appropriate alternative, or removed if there is no such
alternative left. Associated slave links will be updated or
removed, correspondingly. If the link is not currently pointing
to path, no links are changed; only the information about the
alternative is removed.
Remove all alternatives and all of their associated slave links.
name is a name in the alternatives directory.
--all Call --config on all alternatives.
Switch the master symlink link to automatic mode. In the
process, this symlink and its slaves are updated to point to the
highest priority installed alternatives.
Display information about the link group of which link is the
master link. Information displayed includes the group’s mode
(auto or manual), which alternative the symlink currently points
to, what other alternatives are available (and their
corresponding slave alternatives), and the highest priority
alternative currently installed.
Display all targets of the link group.
Show available alternatives for a link group and allow the user
to interactively select which one to use. The link group is
updated and taken out of auto mode.
--help Show the usage message and exit.
Show the version and exit.
Specifies the alternatives directory, when this is to be
different from the default.
Specifies the administrative directory, when this is to be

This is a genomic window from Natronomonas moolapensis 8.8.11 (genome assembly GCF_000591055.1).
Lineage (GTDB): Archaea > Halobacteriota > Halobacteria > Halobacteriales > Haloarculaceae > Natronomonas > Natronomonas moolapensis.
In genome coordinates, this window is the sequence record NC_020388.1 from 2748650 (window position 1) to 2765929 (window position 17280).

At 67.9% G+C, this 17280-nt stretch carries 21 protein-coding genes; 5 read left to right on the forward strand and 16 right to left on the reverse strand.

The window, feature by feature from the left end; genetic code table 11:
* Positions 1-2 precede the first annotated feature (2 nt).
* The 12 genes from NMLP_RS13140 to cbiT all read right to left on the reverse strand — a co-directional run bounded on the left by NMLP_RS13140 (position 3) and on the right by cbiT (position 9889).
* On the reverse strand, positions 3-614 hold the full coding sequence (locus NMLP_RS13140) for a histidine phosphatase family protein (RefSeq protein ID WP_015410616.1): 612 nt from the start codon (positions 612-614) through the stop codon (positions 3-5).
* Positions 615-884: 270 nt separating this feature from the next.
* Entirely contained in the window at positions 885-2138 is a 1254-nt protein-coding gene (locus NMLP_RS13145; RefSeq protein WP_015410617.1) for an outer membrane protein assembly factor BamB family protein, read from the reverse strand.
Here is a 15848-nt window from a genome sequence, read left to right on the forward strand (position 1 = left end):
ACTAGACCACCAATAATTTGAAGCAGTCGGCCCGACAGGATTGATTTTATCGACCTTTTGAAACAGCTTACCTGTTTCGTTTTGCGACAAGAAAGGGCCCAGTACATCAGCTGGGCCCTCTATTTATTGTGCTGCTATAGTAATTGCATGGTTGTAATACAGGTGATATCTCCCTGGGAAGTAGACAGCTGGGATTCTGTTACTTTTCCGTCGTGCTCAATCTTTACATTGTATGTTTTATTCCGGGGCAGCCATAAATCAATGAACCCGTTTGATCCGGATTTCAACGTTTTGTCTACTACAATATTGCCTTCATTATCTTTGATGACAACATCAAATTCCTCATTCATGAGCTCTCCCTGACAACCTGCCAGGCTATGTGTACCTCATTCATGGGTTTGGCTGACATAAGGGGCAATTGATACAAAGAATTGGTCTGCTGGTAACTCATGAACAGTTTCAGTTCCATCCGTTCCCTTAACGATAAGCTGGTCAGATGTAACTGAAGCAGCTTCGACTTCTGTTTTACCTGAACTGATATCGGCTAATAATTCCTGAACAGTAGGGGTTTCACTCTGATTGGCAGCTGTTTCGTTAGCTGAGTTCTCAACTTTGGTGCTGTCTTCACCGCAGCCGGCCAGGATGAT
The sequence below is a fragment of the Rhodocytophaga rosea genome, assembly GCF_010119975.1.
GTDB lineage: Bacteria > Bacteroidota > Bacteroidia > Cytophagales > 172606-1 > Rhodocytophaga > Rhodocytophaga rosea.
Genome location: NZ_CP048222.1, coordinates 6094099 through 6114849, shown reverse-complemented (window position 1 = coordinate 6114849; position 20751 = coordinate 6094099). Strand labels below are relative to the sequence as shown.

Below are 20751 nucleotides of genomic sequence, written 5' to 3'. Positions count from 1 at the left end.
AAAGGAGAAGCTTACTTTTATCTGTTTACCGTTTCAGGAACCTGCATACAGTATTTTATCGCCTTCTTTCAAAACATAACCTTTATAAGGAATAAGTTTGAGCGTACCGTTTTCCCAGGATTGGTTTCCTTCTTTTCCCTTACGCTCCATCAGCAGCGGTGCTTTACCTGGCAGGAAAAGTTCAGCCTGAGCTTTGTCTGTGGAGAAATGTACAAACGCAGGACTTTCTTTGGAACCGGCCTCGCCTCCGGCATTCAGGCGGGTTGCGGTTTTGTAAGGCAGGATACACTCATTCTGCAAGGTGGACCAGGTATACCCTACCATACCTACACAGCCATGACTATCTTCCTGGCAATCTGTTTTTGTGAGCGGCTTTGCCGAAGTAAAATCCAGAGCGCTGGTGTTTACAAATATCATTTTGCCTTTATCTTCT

different from the default.
Generate more comments about what update-alternatives is doing.
Don’t generate any comments unless errors occur. This option is
not yet implemented.
The default alternatives directory. Can be overridden by the
The default administration directory. Can be overridden by the
0 The requested action was successfully performed.
2 Problems were encountered whilst parsing the command line or
performing the action.
update-alternatives chatters incessantly about its activities on its
standard output channel. If problems occur, update-alternatives
outputs error messages on its standard error channel and returns an
exit status of 2. These diagnostics should be self-explanatory; if you
do not find them so, please report this as a bug.
There are several packages which provide a text editor compatible with
vi, for example nvi and vim. Which one is used is controlled by the
link group vi, which includes links for the program itself and the
To display the available packages which provide vi and the current
setting for it, use the --display action:
update-alternatives --display vi
To choose a particular vi implementation, use this command as root and
then select a number from the list:
update-alternatives --config vi
To go back to having the vi implementation chosen automatically, do
this as root:
update-alternatives --auto vi
If you find a bug, please report it using the Debian bug-tracking
system, or, if that is not possible, email the author directly.
If you find any discrepancy between the operation of
update-alternatives and this manual page, it is a bug, either in the
implementation or the documentation; please report it.
Copyright (C) 1995 Ian Jackson
This is free software; see the GNU General Public Licence version 2 or
later for copying conditions. There is NO WARRANTY.
This manual page is copyright 1997,1998 Charles Briscoe-Smith.
This is free documentation; see the GNU General Public Licence version
2 or later for copying conditions. There is NO WARRANTY.
ln(1), FHS, the Filesystem Hierarchy Standard.